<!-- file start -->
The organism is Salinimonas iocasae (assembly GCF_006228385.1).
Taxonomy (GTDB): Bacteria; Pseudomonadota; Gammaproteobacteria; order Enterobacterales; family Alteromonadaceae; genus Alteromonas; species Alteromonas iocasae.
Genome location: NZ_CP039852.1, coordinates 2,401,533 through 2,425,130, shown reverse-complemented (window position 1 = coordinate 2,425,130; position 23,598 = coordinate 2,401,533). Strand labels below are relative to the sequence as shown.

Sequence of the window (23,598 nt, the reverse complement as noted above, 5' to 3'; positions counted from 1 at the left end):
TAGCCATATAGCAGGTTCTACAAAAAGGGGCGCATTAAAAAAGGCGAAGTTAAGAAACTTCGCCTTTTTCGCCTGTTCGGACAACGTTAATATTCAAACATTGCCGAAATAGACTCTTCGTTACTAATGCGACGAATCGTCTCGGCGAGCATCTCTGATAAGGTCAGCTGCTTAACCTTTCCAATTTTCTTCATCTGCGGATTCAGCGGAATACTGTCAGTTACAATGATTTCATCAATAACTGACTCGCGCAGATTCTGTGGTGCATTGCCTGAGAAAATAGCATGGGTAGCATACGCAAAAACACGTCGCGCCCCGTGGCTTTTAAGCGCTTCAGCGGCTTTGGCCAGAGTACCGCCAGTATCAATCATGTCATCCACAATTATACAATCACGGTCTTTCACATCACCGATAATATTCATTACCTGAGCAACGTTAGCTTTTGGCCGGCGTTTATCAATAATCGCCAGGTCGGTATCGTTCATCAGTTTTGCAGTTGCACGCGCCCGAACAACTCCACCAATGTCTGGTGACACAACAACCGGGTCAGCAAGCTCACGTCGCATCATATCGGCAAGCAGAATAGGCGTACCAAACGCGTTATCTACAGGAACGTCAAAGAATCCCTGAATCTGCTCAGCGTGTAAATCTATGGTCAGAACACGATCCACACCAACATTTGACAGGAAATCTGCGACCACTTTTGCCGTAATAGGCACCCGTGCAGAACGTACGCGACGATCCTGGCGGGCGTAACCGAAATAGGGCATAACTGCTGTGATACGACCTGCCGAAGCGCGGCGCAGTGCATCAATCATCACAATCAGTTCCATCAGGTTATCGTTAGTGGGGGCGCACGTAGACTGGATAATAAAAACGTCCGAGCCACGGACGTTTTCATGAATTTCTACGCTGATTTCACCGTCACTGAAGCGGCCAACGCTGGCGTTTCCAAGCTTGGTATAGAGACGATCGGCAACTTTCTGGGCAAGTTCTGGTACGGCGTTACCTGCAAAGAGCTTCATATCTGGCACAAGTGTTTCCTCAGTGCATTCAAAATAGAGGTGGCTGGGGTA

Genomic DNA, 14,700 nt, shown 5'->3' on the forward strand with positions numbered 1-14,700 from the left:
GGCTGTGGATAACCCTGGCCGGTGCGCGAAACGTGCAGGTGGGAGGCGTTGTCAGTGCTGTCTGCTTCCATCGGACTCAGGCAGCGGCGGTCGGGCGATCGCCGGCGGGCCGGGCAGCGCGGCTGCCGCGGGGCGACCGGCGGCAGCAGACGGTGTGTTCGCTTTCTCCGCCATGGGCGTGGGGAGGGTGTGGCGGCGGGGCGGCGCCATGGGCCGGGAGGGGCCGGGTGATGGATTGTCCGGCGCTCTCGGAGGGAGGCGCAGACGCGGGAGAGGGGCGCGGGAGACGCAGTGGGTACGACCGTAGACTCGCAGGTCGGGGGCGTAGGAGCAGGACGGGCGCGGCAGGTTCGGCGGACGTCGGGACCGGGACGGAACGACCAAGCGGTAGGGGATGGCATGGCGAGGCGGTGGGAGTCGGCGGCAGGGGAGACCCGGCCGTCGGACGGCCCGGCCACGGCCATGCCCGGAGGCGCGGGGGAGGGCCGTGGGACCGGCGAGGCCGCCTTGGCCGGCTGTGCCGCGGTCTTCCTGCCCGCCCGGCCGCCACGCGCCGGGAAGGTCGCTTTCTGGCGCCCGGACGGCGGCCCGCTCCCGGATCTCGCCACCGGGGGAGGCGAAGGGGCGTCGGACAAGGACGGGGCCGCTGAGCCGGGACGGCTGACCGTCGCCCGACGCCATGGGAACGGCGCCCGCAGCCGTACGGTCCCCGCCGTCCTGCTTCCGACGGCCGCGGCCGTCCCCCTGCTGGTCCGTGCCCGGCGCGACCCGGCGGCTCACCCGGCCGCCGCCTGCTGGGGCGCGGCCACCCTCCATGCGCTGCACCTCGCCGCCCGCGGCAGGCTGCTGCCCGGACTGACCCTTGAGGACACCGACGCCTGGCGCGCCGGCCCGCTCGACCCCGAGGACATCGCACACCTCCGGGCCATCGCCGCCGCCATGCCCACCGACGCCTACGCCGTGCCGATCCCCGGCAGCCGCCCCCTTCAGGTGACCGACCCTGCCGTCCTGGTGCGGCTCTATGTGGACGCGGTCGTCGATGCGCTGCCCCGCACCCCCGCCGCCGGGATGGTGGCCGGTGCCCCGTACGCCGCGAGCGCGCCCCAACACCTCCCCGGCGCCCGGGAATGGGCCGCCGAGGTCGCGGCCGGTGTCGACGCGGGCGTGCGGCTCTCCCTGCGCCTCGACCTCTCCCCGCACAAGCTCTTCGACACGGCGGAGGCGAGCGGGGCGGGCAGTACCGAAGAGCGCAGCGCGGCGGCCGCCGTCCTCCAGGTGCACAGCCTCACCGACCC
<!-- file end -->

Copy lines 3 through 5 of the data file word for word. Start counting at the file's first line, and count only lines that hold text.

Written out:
Genome location: NZ_CP039852.1, coordinates 2,401,533 through 2,425,130, shown reverse-complemented (window position 1 = coordinate 2,425,130; position 23,598 = coordinate 2,401,533). Strand labels below are relative to the sequence as shown.

Sequence of the window (23,598 nt, the reverse complement as noted above, 5' to 3'; positions counted from 1 at the left end):
TAGCCATATAGCAGGTTCTACAAAAAGGGGCGCATTAAAAAAGGCGAAGTTAAGAAACTTCGCCTTTTTCGCCTGTTCGGACAACGTTAATATTCAAACATTGCCGAAATAGACTCTTCGTTACTAATGCGACGAATCGTCTCGGCGAGCATCTCTGATAAGGTCAGCTGCTTAACCTTTCCAATTTTCTTCATCTGCGGATTCAGCGGAATACTGTCAGTTACAATGATTTCATCAATAACTGACTCGCGCAGATTCTGTGGTGCATTGCCTGAGAAAATAGCATGGGTAGCATACGCAAAAACACGTCGCGCCCCGTGGCTTTTAAGCGCTTCAGCGGCTTTGGCCAGAGTACCGCCAGTATCAATCATGTCATCCACAATTATACAATCACGGTCTTTCACATCACCGATAATATTCATTACCTGAGCAACGTTAGCTTTTGGCCGGCGTTTATCAATAATCGCCAGGTCGGTATCGTTCATCAGTTTTGCAGTTGCACGCGCCCGAACAACTCCACCAATGTCTGGTGACACAACAACCGGGTCAGCAAGCTCACGTCGCATCATATCGGCAAGCAGAATAGGCGTACCAAACGCGTTATCTACAGGAACGTCAAAGAATCCCTGAATCTGCTCAGCGTGTAAATCTATGGTCAGAACACGATCCACACCAACATTTGACAGGAAATCTGCGACCACTTTTGCCGTAATAGGCACCCGTGCAGAACGTACGCGACGATCCTGGCGGGCGTAACCGAAATAGGGCATAACTGCTGTGATACGACCTGCCGAAGCGCGGCGCAGTGCATCAATCATCACAATCAGTTCCATCAGGTTATCGTTAGTGGGGGCGCACGTAGACTGGATAATAAAAACGTCCGAGCCACGGACGTTTTCATGAATTTCTACGCTGATTTCACCGTCACTGAAGCGGCCAACGCTGGCGTTTCCAAGCTTGGTATAGAGACGATCGGCAACTTTCTGGGCAAGTTCTGGTACGGCGTTACCTGCAAAGAGCTTCATATCTGGCACAAGTGTTTCCTCAGTGCATTCAAAATAGAGGTGGCTGGGGTA